Access to housing is a right that should be equally accessible to everyone in the country — but this is sadly far from reality.

In 1966, Dr. Martin Luther King, Jr. and Coretta Scott King left their single-family home in Atlanta’s Vine City neighborhood and moved into an apartment on Chicago’s west side.

Their goal? To draw attention to the fight for equitable housing.

“If Martin Luther King, Jr. and his family moved into a slum area, I think even the media would begin to look at the slum area more closely,” said Coretta King.

The Fair Housing Act (FHA) had been introduced that same year and was championed by Dr. King. This civil rights legislation aimed to prohibit discrimination by landlords, real estate agents, and banks — but it was going nowhere fast in a country where exclusionary zoning laws and redlining had made legalized housing segregation as American as apple pie.

It was only after Dr. King’s assassination and a direct appeal from President Lyndon B. Johnson that the FHA was passed and signed into law days after Dr. King’s death. As one housing advocate said, “Fair housing was something that he literally died for.”

In the late 1960s, Dr. King and the civil rights movement had made open housing their priority because they understood that access to housing was itself a basic human right. They also knew that housing access was intertwined with dismantling other systemic inequalities like unequal access to education, racist and violent policing, and the racial wealth gap.

Today, in every state across the country, housing is once again the civil rights issue of our time.

Here in Fargo, the high prevalence of eviction rates and the devastating repercussions for renters and their families – including homelessness and poor health and education outcomes – is of growing concern. With COVID-era housing assistance resources drying up and issues with the former ND Rent Help Program dispensing American Rescue Plan dollars causing some landlords to be unwilling to take the money, eviction rates in Fargo are rising. In fact, 37 percent of eviction judgements in the state took place in Fargo and Cass County between January 2021 and October 2023.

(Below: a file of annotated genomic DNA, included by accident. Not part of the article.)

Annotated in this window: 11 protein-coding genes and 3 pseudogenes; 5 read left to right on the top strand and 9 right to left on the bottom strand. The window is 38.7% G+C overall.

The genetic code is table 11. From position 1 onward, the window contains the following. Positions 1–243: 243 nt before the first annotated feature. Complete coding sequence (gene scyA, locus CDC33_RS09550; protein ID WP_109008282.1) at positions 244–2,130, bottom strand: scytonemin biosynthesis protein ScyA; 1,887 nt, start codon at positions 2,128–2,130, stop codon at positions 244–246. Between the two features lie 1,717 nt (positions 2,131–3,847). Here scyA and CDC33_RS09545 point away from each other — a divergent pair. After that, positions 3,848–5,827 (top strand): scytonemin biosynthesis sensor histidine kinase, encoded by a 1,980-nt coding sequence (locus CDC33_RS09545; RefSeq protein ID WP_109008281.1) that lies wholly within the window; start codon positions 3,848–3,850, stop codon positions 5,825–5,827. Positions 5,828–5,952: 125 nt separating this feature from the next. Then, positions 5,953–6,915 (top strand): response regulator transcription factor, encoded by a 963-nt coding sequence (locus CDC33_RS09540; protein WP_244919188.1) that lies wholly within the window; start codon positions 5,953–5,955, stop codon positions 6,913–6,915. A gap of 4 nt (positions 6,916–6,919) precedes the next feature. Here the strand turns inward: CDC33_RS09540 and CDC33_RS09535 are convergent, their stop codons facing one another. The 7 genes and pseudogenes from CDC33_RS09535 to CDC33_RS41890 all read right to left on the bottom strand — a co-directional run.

While it is illegal to evict someone without going through housing court, this protection is meaningless if tenants have no legal support to fight their pending eviction. Unrepresented tenants generally cannot make legal arguments, raise applicable defenses, respond to or raise objections, introduce evidence, preserve issues for appeal or navigate the procedural obstacles of litigation. Nationally, representation in eviction cases is greatly imbalanced, with, on average, only 3% of renters having legal representation compared to more than 80% of landlords.

While shows like “Law and Order” taught us that “if you cannot afford a lawyer, one will be provided to you,” that only applies to criminal cases – not civil cases, like those involving evictions. Instead, states and cities decide whether to extend the right to counsel either through legislation or a court decision relying on the state’s constitution.

Providing counsel to renters is a crucial step for advancing due process and ending unjust evictions.

In New York City, which enacted the right to counsel for renters in 2017, 86% of renters with legal representation facing eviction remained in their homes, and eviction filings have declined by 30%.

But the right to counsel isn’t just good for tenants. When renters have legal representation, rental property owners are more likely to receive amounts due without costly collection efforts and renters are more likely to remain housed.

As Dr. King taught us, the housing crisis is, in fact, a civil rights crisis. And so is eviction. Ensuring a right to counsel for renters in eviction proceedings can play a vital role in helping to address systemic inequity and to continue to make Fargo a great place to call home.

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